On March 10, 1977, Roman Polanski, director of Chinatown and Rosemary’s Baby, drove 13-year-old Samantha Jane Gailey to the home of Jack Nicholson, where Polanski had promised to take some pictures for Vogue magazine. Polanski gave her a Quaalude and told her to remove her clothes to join him in Nicholson’s jacuzzi. Before the night was over, Polanski had raped her. In 1979, he pled guilty to statutory rape, but fled to France before sentencing.
In 2003, Polanski won the Academy Award for Best Director for The Pianist. As recently as October 2017, the Cinematheque Francaise honored him with a retrospective of his work. In Polanski’s case, the entertainment industry has followed the axiom of Oscar Wilde: “The fact of a man being a poisoner is nothing against his prose.”
Harvey Weinstein, Kevin Spacey, Louis C. K., and others haven’t been so lucky. Weinstein has been expelled from the Academy. House of Cards was cancelled and Spacey was scrubbed from an upcoming film, All the Money in the World. Criminal investigations have been launched. The perpetrators have disappeared into therapy.
Things have changed, but have they changed for the better? Should we despise movies made by despicable men? Are we right to direct the same moral outrage at the art as we do against the artist? Should we, as Claire Dederer put it, feel “a little urpy” when we see Woody Allen dating a teenaged Mariel Hemingway in Manhattan? Who’s right—the aesthetes or the moralists?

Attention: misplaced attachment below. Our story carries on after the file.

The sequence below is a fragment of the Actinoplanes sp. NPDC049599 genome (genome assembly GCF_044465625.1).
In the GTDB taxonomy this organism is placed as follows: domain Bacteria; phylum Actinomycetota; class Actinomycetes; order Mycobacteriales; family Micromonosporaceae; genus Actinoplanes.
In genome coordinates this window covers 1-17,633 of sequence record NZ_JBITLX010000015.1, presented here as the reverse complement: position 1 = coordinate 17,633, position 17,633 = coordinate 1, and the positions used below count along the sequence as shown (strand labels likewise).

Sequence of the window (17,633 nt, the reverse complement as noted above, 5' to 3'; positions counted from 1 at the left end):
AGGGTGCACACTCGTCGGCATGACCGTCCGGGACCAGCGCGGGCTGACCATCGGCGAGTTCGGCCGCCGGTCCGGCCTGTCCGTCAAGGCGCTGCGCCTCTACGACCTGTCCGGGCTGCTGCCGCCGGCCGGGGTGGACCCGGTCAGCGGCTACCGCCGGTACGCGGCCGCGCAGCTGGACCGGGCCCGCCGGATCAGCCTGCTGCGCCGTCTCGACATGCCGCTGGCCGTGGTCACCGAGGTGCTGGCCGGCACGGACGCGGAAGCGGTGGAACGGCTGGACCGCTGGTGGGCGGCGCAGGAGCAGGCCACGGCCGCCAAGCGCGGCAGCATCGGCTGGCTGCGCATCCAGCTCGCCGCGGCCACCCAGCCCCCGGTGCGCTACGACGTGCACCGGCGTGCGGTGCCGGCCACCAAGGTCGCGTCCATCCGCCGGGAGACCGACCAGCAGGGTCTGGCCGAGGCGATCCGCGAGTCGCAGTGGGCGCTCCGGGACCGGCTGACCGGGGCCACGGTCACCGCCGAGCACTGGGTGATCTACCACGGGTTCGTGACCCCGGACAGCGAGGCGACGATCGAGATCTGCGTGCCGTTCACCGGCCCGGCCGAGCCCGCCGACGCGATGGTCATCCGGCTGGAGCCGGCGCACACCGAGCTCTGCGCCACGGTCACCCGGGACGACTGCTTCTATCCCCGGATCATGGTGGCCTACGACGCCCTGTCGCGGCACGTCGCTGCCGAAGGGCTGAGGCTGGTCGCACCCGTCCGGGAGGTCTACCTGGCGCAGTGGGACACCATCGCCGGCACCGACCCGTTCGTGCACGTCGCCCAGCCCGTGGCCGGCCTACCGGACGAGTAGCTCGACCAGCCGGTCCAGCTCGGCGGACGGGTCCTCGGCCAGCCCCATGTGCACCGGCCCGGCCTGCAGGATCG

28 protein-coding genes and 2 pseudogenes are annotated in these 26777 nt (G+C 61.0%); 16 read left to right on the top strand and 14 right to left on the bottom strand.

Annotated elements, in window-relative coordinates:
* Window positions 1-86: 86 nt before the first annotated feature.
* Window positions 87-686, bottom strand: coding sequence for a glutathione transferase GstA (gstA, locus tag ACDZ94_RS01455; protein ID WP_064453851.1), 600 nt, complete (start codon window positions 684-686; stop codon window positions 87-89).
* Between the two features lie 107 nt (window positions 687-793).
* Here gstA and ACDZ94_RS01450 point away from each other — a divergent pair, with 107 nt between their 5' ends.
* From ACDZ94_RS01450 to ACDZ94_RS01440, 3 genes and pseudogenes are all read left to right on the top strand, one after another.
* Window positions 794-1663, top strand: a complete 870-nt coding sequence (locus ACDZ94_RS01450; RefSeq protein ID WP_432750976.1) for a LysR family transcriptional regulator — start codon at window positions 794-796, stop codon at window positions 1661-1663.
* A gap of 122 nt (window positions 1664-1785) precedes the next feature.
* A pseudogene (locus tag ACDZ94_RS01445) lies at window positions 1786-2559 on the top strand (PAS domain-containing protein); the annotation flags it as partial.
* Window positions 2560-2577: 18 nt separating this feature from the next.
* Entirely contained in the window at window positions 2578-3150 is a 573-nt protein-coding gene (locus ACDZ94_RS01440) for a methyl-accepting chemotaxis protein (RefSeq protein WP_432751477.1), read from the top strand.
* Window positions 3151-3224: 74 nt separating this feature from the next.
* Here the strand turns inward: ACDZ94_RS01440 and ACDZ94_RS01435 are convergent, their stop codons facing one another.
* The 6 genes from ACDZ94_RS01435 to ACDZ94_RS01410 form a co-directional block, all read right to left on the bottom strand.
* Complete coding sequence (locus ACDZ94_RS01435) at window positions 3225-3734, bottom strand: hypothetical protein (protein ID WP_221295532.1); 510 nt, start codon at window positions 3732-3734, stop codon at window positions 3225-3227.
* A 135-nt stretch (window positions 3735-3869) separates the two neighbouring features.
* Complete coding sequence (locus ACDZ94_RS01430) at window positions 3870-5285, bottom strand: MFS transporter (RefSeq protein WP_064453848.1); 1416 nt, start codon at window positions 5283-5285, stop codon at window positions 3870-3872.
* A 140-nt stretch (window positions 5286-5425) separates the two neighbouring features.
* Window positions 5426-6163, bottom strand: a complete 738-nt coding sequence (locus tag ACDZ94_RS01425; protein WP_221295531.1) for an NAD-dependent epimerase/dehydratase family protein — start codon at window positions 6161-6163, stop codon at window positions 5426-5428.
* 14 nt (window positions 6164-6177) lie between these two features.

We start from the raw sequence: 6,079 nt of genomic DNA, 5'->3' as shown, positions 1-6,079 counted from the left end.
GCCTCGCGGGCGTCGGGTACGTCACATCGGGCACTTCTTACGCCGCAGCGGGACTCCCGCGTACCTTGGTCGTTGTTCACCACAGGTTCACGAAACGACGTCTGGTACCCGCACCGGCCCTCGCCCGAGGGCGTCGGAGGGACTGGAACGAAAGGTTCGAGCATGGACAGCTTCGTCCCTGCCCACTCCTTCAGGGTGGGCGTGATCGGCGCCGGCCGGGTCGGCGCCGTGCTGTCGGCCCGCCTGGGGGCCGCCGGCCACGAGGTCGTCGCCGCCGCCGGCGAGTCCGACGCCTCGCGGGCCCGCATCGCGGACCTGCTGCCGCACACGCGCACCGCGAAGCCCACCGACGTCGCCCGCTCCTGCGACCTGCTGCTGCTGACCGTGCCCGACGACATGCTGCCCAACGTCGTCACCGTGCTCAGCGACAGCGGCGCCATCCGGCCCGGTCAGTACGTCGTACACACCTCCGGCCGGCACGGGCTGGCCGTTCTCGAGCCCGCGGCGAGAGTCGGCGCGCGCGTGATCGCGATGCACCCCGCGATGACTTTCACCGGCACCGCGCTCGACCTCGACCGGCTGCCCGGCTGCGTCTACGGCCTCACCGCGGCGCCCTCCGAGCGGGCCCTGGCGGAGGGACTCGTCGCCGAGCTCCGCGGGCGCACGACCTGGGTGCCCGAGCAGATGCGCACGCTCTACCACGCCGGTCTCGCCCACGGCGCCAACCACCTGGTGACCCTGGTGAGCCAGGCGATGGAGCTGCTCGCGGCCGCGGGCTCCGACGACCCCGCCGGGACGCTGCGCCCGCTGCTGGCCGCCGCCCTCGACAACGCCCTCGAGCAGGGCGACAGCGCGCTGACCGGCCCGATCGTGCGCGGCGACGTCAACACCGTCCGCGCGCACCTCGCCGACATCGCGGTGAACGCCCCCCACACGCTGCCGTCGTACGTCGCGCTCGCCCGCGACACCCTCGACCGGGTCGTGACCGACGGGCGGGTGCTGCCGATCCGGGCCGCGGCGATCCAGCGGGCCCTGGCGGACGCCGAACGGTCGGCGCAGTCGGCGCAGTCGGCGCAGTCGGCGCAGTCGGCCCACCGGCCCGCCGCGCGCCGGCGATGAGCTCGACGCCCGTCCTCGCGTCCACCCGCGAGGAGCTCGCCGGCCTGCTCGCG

Wilde has his sophisticated defenders, not all of them libertines. In Creative Intuition, Jacques Maritain quotes Wilde’s aphorism while drawing a distinction between artistic skill and the virtue of prudence. Art is, in Aristotelian terms, “making” (poiesis) not “doing” (praxis); the first is the realm of craft, the second the realm of ethics. The good of making doesn’t lie in the maker or in what art does to a reader or viewer. The good of art is internal to the art, in the quality of the thing itself. A well-made object is good even if it has evil effects, and a vicious artist can be true to his art. As Maritain says, “If only he contrives a good piece of woodwork or jewelry, the fact of a craftsman’s being spiteful or debauched is immaterial.”
But Maritain isn’t a straightforward disciple of Wilde. Art, he says, shouldn’t be subordinated to extra-artistic aims, whether manipulative propaganda or sincere religious instruction. Yet beauty can’t finally be separated from truth and goodness. While philosophy rightly isolates “art in itself,” in reality art “exists in a human being—the artist.”
Art is an activity of intelligence rather than will, and so it responds to what is real and makes claims about reality. While recognizing that art trades in fictions, we still need to ask whether those fictions are true.
Similarly, moral “ineptitude . . . can easily spill over into other ineptitudes.” Artistic “virtue” can itself be a moral defect that undermines art. An artist might, Maritain suggests, “endeavor to taste all the fruits and silts of the earth, and will make curiosity or recklessness in any new moral experiment or vampiric singularity his supreme moral virtue, in order to feed his art.” Rowan Williams offers the example of a narcissistic artist who misshapes his materials to indulge in sheer self-expression. His art is flawed because it aims at something other than the good of the artistic product. Williams concludes that we cannot evade making the moral and metaphysical judgment of “whether a world laid before us by an artist is desirable for the kind of creatures we know ourselves to be.”
This article continues at [First Things] Can Moral Monsters Make Good Movies?